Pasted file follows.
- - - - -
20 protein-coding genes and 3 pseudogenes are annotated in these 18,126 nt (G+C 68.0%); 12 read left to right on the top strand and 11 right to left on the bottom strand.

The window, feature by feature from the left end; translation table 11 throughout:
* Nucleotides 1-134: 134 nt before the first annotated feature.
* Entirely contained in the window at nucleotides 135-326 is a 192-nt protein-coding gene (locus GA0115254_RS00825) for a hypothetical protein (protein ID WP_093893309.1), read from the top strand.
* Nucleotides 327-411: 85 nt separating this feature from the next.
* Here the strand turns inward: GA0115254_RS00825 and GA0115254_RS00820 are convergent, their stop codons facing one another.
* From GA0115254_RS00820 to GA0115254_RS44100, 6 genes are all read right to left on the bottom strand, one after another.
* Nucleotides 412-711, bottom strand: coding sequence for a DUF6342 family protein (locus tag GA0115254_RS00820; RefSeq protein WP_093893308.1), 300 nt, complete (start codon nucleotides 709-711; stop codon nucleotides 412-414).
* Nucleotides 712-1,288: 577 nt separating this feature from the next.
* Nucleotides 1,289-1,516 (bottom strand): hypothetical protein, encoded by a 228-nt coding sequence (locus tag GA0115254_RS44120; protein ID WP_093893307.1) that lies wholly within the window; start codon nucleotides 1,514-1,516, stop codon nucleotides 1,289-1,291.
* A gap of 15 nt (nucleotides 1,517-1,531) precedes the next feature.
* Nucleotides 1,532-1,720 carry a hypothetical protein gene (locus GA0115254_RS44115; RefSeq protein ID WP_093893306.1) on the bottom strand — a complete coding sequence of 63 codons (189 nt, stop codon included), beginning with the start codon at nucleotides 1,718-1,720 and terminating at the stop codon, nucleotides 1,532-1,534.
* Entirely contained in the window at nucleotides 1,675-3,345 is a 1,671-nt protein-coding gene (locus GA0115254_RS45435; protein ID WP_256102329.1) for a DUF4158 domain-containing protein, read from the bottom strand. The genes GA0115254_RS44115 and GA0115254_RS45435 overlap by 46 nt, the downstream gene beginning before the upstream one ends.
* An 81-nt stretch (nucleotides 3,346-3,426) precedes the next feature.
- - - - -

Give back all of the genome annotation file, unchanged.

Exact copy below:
20 protein-coding genes and 3 pseudogenes are annotated in these 18,126 nt (G+C 68.0%); 12 read left to right on the top strand and 11 right to left on the bottom strand.

The window, feature by feature from the left end; translation table 11 throughout:
* Nucleotides 1-134: 134 nt before the first annotated feature.
* Entirely contained in the window at nucleotides 135-326 is a 192-nt protein-coding gene (locus GA0115254_RS00825) for a hypothetical protein (protein ID WP_093893309.1), read from the top strand.
* Nucleotides 327-411: 85 nt separating this feature from the next.
* Here the strand turns inward: GA0115254_RS00825 and GA0115254_RS00820 are convergent, their stop codons facing one another.
* From GA0115254_RS00820 to GA0115254_RS44100, 6 genes are all read right to left on the bottom strand, one after another.
* Nucleotides 412-711, bottom strand: coding sequence for a DUF6342 family protein (locus tag GA0115254_RS00820; RefSeq protein WP_093893308.1), 300 nt, complete (start codon nucleotides 709-711; stop codon nucleotides 412-414).
* Nucleotides 712-1,288: 577 nt separating this feature from the next.
* Nucleotides 1,289-1,516 (bottom strand): hypothetical protein, encoded by a 228-nt coding sequence (locus tag GA0115254_RS44120; protein ID WP_093893307.1) that lies wholly within the window; start codon nucleotides 1,514-1,516, stop codon nucleotides 1,289-1,291.
* A gap of 15 nt (nucleotides 1,517-1,531) precedes the next feature.
* Nucleotides 1,532-1,720 carry a hypothetical protein gene (locus GA0115254_RS44115; RefSeq protein ID WP_093893306.1) on the bottom strand — a complete coding sequence of 63 codons (189 nt, stop codon included), beginning with the start codon at nucleotides 1,718-1,720 and terminating at the stop codon, nucleotides 1,532-1,534.
* Entirely contained in the window at nucleotides 1,675-3,345 is a 1,671-nt protein-coding gene (locus GA0115254_RS45435; protein ID WP_256102329.1) for a DUF4158 domain-containing protein, read from the bottom strand. The genes GA0115254_RS44115 and GA0115254_RS45435 overlap by 46 nt, the downstream gene beginning before the upstream one ends.
* An 81-nt stretch (nucleotides 3,346-3,426) precedes the next feature.